Many modern thinkers, including Tagore, have argued that while not at all perfect, this was back then a practical way of bringing together highly diverse peoples, through which ‘men of different colors and creeds, different physical features and mental attitudes settled together side by side.’ In Discovery of India, Nehru, too, struck a note of apologia: ‘Thus at a time when it was customary for the conquerors to exterminate or enslave the conquered races, caste enabled a more peaceful solution which fitted in with the growing specialization of functions.’ He saw caste as ‘necessary and desirable in its early forms, and meant to develop individuality and freedom’. Such thinkers argued that by assigning religious, political, and economic power to three different classes—the Brahmins, the Kshtriyas, and the Vaishyas—the system prevented their concentration in a single dominant racial or ethnic group, thereby creating a basis for cooperation and avoiding far greater friction, open slavery, and even genocidal wars. Historian John Keay, while calling this new social order ‘systematised oppression’, added that ‘it should also be seen as an ingenious schema for harnessing the loyalties of a more numerous and possibly more skilled indigenous population.’ Many Hindu nationalists, keen to boost Hindu self-respect and pride, have whitewashed their social history and invented a rosier one. The four varnas, they claim, were wholly meritocratic in ancient times, based on personal choice, aptitude, and conduct. Some even go as far as saying that it was the invading Muslims and the British who perverted the varna system into the caste system that’s with us today.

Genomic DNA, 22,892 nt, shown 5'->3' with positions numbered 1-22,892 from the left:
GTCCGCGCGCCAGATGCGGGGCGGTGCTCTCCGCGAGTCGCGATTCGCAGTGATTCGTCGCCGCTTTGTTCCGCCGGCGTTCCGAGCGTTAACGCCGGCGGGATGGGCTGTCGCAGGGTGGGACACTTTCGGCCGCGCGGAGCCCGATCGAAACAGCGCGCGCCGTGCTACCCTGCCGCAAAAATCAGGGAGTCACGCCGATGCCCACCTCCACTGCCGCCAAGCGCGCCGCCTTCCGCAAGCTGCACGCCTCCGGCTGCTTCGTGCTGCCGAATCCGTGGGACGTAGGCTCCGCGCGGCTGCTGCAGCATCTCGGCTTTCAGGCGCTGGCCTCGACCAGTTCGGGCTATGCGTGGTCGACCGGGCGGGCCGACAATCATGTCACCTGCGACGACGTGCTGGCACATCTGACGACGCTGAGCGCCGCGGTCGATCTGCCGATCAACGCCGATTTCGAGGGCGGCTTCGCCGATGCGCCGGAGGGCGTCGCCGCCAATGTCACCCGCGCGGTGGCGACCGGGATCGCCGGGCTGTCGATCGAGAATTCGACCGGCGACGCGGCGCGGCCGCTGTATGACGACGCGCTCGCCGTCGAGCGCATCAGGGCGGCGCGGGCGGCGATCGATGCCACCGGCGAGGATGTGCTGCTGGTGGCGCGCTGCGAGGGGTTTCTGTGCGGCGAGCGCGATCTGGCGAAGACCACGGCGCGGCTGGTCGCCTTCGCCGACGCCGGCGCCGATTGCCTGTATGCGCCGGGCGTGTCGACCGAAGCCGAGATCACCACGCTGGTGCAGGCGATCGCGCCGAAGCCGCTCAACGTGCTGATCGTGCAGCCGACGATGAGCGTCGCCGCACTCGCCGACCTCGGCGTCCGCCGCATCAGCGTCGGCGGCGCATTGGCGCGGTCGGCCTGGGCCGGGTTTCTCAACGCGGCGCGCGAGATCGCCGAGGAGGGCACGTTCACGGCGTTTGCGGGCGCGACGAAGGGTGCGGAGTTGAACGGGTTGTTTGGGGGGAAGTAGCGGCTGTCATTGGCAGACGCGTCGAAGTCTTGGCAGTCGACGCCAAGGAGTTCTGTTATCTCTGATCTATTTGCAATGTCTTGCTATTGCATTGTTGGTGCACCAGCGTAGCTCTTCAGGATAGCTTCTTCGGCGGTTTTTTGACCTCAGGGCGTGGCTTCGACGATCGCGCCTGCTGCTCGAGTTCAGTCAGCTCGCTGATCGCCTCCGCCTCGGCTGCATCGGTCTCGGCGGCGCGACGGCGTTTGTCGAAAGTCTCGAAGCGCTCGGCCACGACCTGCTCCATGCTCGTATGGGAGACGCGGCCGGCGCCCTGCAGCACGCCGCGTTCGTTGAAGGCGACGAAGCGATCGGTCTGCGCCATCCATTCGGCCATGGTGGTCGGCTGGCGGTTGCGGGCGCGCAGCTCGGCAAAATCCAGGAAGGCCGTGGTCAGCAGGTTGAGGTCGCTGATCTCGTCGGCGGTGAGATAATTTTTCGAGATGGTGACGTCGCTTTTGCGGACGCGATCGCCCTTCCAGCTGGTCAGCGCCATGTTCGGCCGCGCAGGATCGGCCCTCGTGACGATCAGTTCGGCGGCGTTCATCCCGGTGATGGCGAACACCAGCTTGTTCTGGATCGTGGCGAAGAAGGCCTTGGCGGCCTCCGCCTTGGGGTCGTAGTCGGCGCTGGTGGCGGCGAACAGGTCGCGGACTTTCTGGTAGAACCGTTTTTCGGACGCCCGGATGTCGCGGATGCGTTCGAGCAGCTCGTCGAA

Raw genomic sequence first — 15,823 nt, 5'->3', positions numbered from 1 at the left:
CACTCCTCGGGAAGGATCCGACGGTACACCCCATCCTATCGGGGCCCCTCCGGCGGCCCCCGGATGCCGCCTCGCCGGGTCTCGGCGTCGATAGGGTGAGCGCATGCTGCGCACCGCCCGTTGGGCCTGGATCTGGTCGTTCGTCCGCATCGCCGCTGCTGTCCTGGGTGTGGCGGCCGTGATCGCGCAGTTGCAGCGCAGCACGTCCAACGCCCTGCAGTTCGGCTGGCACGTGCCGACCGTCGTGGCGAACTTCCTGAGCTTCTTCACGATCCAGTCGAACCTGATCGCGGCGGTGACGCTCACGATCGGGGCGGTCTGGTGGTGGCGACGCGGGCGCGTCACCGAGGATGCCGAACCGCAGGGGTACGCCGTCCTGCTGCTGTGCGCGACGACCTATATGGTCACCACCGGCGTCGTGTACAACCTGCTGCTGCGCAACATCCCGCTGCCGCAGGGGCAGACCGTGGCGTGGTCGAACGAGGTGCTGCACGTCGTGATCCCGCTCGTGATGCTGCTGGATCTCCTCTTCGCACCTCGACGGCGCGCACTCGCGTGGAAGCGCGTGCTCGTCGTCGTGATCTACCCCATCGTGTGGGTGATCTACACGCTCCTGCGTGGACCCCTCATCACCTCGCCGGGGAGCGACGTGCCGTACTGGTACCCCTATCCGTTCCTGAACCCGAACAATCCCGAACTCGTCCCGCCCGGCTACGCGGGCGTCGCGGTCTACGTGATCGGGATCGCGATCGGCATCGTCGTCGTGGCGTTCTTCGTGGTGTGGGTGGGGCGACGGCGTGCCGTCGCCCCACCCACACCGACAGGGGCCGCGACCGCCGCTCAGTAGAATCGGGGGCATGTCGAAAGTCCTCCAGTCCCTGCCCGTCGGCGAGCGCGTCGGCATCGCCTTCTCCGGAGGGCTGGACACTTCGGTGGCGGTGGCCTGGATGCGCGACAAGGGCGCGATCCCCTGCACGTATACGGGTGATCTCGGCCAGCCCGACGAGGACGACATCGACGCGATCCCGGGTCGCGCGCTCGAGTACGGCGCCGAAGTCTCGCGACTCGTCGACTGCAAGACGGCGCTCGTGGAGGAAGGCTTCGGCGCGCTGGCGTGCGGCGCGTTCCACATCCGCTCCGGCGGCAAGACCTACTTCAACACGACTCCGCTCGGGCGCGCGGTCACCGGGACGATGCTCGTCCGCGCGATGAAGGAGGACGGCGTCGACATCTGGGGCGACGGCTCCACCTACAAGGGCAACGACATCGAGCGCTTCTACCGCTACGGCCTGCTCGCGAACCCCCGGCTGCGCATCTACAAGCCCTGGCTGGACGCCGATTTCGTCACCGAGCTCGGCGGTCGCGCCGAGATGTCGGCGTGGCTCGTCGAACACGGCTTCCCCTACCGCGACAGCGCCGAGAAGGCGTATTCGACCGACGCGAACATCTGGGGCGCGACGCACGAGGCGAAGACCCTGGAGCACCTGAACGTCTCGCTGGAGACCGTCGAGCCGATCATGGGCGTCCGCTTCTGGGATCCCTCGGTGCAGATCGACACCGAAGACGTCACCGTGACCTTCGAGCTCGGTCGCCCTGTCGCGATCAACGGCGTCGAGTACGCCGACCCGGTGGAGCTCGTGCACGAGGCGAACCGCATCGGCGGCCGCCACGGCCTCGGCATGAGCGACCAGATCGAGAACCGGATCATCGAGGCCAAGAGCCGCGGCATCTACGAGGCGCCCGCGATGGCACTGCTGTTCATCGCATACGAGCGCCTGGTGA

Modern genomic research has shown that endogamy became widespread about 70 generations ago, at least ‘among upper castes and Indo-European speakers’, replacing the earlier pattern of widespread admixing of extant populations. Over time the institution of caste grew rigid and restrictive, becoming, as BR Ambedkar said, not a division of labor but a division of laborers. Any mixing of castes via intermarriage came to be frowned upon and often harshly punished. Social mobility got severely curtailed and the upper castes conveniently linked one’s place in the hierarchy to karma and destiny; even their epics and mythologies helped perpetuate this social order (though it would be simplistic to read them as doing nothing more, or to not contain contradictory views). The Ramayana contains strong expressions of hierarchy, the Bhagavad Gita extols the sanctity of caste, and The Laws of Manu attempts to codify its operation, declaring a crime against a Brahmin much worse than one committed against a low-caste person.